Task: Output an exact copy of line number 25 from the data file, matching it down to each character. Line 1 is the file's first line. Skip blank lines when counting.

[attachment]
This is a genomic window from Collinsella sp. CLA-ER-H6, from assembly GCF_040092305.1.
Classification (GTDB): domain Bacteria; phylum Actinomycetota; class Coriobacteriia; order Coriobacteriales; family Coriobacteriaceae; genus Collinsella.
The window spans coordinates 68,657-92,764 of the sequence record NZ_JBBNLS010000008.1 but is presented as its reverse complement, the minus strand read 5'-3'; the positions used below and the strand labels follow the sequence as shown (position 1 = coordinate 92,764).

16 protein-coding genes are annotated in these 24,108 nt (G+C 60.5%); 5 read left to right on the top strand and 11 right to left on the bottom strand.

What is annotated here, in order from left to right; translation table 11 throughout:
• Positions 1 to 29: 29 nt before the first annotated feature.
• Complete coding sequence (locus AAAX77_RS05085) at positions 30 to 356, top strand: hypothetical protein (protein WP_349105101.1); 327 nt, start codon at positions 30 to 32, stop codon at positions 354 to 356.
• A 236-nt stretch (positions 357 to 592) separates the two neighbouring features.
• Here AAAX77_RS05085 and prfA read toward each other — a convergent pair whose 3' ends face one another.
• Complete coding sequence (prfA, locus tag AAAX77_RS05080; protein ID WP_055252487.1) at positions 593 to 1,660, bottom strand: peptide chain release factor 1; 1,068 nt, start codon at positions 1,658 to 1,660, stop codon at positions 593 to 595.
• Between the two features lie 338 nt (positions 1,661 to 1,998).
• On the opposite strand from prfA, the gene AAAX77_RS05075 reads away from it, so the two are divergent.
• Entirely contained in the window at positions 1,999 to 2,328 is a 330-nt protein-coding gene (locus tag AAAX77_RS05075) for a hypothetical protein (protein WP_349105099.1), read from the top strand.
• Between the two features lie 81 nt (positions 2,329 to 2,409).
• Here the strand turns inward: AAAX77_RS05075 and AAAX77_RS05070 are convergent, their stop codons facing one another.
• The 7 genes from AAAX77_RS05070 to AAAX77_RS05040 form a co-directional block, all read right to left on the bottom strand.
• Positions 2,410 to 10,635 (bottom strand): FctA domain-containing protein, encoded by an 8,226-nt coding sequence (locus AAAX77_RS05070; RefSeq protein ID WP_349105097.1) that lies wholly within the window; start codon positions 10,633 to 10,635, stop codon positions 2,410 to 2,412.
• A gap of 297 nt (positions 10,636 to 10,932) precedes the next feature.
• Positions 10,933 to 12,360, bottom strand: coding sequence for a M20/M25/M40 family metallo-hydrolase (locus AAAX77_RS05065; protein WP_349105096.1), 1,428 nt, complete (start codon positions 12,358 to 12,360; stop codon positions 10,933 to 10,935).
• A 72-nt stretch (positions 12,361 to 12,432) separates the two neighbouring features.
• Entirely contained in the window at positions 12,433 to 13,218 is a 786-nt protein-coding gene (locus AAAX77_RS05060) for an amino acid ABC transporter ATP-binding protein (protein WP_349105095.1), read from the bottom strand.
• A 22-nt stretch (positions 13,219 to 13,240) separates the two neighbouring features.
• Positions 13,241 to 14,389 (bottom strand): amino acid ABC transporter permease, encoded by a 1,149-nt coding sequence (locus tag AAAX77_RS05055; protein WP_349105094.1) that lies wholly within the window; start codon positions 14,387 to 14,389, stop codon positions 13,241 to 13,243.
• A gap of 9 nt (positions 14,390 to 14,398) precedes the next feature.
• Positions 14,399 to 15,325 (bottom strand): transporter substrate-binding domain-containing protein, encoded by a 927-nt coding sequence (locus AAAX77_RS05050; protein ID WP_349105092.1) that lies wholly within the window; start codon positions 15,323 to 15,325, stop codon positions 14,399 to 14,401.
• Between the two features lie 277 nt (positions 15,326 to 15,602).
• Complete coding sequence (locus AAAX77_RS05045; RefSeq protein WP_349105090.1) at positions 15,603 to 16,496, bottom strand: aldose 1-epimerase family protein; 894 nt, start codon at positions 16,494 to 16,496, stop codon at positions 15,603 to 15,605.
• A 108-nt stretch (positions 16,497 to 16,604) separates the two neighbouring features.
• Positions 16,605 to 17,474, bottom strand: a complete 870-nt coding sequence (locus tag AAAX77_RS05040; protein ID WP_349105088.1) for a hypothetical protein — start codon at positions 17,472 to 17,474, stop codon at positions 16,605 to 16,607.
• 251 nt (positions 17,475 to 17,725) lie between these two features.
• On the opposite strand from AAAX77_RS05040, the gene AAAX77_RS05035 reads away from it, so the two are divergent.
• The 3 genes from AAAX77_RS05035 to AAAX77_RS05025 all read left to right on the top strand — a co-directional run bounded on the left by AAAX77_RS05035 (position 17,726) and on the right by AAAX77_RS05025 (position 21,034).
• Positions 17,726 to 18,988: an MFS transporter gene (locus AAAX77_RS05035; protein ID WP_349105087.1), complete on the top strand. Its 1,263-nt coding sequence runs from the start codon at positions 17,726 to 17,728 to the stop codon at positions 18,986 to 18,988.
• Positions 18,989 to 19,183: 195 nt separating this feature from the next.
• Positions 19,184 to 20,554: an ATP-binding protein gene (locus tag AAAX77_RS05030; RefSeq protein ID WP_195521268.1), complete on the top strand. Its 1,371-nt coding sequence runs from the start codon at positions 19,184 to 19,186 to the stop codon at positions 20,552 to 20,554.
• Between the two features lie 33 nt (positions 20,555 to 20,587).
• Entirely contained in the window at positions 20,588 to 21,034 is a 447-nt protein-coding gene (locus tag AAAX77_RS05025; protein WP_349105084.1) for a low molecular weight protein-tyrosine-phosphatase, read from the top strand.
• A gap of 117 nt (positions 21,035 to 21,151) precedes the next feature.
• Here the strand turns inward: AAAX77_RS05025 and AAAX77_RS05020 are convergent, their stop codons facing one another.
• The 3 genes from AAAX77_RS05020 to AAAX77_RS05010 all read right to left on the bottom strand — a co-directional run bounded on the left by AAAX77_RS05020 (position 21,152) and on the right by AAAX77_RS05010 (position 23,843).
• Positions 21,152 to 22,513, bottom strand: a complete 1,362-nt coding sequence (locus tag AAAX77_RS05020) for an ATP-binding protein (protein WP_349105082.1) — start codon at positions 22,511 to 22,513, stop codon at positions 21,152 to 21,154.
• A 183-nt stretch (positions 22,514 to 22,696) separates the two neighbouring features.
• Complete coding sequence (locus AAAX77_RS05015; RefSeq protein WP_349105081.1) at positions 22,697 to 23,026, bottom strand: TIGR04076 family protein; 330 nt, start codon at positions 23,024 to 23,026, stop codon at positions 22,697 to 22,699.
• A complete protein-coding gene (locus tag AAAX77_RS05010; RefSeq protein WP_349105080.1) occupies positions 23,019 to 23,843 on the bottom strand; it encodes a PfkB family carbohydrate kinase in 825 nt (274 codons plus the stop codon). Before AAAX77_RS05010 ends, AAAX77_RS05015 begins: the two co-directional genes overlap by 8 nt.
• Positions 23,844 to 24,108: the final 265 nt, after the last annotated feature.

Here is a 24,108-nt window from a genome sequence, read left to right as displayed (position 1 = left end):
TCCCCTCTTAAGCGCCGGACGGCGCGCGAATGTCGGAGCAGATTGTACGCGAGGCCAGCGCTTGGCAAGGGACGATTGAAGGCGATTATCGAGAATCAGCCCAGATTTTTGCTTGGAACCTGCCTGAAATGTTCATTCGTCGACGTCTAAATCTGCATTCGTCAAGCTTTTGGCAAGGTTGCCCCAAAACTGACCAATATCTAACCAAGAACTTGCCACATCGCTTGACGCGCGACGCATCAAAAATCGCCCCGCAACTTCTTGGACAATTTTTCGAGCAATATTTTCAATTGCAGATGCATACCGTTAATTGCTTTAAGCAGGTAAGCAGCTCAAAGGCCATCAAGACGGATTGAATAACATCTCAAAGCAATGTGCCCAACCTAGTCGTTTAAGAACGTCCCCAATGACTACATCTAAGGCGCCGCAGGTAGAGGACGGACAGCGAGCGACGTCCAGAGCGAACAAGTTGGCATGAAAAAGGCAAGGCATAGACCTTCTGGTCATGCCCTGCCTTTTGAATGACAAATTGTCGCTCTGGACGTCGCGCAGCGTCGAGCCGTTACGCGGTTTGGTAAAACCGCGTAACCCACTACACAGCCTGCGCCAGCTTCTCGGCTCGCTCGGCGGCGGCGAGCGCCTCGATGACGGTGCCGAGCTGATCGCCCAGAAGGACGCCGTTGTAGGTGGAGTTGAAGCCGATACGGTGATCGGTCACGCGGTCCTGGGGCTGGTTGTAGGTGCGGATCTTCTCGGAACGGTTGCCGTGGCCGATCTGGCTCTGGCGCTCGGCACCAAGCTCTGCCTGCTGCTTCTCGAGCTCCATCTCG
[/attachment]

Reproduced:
• Positions 14,399 to 15,325 (bottom strand): transporter substrate-binding domain-containing protein, encoded by a 927-nt coding sequence (locus AAAX77_RS05050; protein ID WP_349105092.1) that lies wholly within the window; start codon positions 15,323 to 15,325, stop codon positions 14,399 to 14,401.